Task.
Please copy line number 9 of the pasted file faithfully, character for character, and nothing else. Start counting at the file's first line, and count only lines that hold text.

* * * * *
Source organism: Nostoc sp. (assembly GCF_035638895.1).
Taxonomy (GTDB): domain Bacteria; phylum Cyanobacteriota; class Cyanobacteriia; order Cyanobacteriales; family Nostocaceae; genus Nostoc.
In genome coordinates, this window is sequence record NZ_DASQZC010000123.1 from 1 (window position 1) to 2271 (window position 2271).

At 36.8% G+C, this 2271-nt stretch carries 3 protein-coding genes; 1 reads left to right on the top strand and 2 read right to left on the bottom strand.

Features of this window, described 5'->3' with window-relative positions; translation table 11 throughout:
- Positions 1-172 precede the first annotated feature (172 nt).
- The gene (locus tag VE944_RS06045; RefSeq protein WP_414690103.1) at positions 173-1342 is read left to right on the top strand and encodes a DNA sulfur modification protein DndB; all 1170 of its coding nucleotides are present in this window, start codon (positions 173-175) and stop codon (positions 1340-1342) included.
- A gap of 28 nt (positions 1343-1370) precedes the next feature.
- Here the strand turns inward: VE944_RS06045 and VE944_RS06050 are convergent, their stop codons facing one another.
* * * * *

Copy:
- Here the strand turns inward: VE944_RS06045 and VE944_RS06050 are convergent, their stop codons facing one another.